Mohandas Karamchand Gandhi

Führer der indischen Unabhängigkeitsbewegung, 1869-1948

Gandhi entwickelte sich ab Ende der 1910er Jahre in Indien zum politischen und geistigen Anführer der indischen Unabhängigkeitsbewegung. Er forderte die Menschenrechte für Unberührbare und Frauen, trat für die Versöhnung zwischen Hindus und Moslems ein, kämpfte gegen die koloniale Ausbeutung und für ein neues, autarkes, von der bäuerlichen Lebensweise geprägtes Wirtschaftssystem. Die Unabhängigkeitsbewegung führte mit gewaltfreiem Widerstand, zivilem Ungehorsam und Hungerstreiks schließlich das Ende der britischen Kolonialherrschaft über Indien herbei (1947), verbunden mit der Teilung Indiens. Ein halbes Jahr danach fiel Gandhi einem Attentat zum Opfer.

Quelle: Wikipedia

Gandhi, Mohandas Karamchand

leader of India during the Indian independence movement (1869-1948). Series of nine letters, notes and cards. [Sabermati Ashram]. Chiefly 12mo. Altogether 10 pages on 9 ff.
65.000 € (79707/BN51792)

Series of nine letters, notes and cards (all in Gujarati), eight to Jamnabehn and one to Yashwant Prasad, comprising two autograph letters signed, three autograph cards signed, and four cards signed in pencil, discussing Gandhi's diet and health, refusing the offer of a blanket ("one that I have is enough"), and expressing his concern about Yashwant Prasad's heart condition: "Don’t worry about me. I take all the precautions necessary. God is there to take care of all of us. Before the Almighty we are helpless, worrying causes unnecessary problems [...]" (transl.).

Jamnabehn, a member of the extended Gandhi clan, was an active weaver of khadi on the charkha and worked alongside Dadabhai Naroji's grandchildren Perin Ben Captain and Khrushed Behn. Most of these letters date from 1926, when Gandhi was living in self-imposed withdrawal from the public world at Sabarmati and experimenting with a diet of fruit. - Small burn holes to two letters, nicks and tears at edges; browned..

jetzt kaufen

Gandhi, Mohandas Karamchand

leader of India during the Indian independence movement (1869-1948). Autograph letter signed ("Bapu"). No place. 30.01.1935. Small 8vo (120 x 82 mm). 1 p.
15.000 € (82586/BN53760)

In Gujarati to his friend Behramhi Khambhatta: "I hope you are now improving. You must give up your attachment to Bombay. Be content with what God has given you. Are you likely to find any difficulty in living in Poona? Do let me know" (transl.). - Brownstained, stamped "6607".

jetzt kaufen

verkauft

 
Gandhi, Mohandas Karamchand

Eigenh. Briefentwurf.
Autograph ist nicht mehr verfügbar

Auf der Verso-Seite eines an ihn gerichteten ms. Briefes eines Anhängers namens George Mammen: "Our India will have need of you. You have had your training. You will give India the benefit of that training. It would be sad only if after the trials and suffering ["of war" durchgestrichen] that our soldiers have been through, they forget the lessons of their eyes, the moment the peril is lifted. But one thing you should remember, under national Govt, you won't be pampered. You won't have all those lavish remunerations and privileges which a foreign Govt. bribed you with at the expense of India. India is destitute. You can serve her only by showing her destitution and poverty. Otherwise you will earn not the gratitude but the execration of your country. [Am oberen Rand:] You will, I know, fully share in this freedom, only to breathe the air of freedom with your countrymen". - Etwas knittrig und lichtrandig und mit einigen kleinen Stecknadeldurchstichen.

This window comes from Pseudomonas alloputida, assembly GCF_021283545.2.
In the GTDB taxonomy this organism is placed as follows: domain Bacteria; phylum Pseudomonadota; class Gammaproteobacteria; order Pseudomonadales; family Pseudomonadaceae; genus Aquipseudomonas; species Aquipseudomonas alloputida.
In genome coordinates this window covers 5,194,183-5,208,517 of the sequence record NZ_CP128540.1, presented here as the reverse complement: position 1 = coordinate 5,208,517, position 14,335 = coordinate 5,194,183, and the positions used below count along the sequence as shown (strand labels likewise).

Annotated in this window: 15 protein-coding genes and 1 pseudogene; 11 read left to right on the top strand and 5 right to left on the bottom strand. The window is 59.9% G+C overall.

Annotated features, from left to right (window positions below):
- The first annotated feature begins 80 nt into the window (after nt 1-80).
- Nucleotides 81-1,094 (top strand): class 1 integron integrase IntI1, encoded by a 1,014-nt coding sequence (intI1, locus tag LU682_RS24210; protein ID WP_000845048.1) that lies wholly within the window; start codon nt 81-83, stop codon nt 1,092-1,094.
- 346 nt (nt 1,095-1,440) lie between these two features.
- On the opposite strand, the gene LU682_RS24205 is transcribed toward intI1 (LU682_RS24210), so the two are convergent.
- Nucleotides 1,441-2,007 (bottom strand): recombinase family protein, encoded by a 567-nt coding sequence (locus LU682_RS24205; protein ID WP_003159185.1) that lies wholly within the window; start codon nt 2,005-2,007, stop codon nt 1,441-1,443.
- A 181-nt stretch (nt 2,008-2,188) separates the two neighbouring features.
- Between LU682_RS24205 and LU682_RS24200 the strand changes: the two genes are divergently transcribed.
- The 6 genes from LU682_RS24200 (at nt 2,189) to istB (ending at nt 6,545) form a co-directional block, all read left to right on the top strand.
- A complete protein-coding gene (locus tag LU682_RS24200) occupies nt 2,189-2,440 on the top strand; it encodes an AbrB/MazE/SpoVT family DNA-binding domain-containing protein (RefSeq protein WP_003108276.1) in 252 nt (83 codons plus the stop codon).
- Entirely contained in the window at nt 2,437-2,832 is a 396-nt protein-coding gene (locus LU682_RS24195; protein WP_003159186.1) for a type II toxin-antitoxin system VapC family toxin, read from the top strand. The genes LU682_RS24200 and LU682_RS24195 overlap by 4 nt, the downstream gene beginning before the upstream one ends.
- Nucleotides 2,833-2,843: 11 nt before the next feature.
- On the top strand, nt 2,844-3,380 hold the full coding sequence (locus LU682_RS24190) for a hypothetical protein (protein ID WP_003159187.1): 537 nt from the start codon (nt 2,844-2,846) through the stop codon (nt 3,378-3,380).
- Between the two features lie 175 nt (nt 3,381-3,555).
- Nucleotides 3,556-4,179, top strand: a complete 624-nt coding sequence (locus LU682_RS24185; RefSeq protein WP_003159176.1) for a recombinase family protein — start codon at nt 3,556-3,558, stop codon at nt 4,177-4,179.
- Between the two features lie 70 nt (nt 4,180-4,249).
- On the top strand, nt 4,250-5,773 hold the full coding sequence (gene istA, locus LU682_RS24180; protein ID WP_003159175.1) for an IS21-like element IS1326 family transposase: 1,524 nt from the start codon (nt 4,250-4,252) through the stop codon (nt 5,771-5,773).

Gandhi, Mohandas Karamchand

Typed postcard signed ("Bapu").
Autograph ist nicht mehr verfügbar

To "Dorothy", probably his disciple Dorothy Hogg: "I have your letter as also copies of the articles. They were quite serviceable. I suppose you are keeping yourself in touch with Agatha. Therefore I do not need to say much". - Hogg, a quaker from Birmingham, was secretary to the English pacifist Muriel Lester, whose hospitality the Mahatma had enjoyed during his London visit in 1931. Hogg first met Gandhi on a visit to India in 1934, accompanying Lester. In 1946 she published the book "The moral challenge of Gandhi", and, as late as 1981, a biography of Gandhi, "Memories for Tomorrow". The "Agatha" here mentioned is the English pacifist Agatha Harrison (1885-1954), another close associate of Gandhi in the 1930s and 1940s.


Gandhi, Mohandas Karamchand

Autograph letter signed ("Bapu").
Autograph ist nicht mehr verfügbar

In Gujarati, to his friend Behram Navroji Khambatta, added as a postcript to a letter by his secretary Mahadev Desai to the same addressee: "I am glad you wrote. I was wondering why there was no letter from you. Endure the ulcer cheerfully as a gift from God [...]" (transl.). - Stamped "7561" and marked in pencil "CW 5036". Slightly browned and stained. Tracs of folds.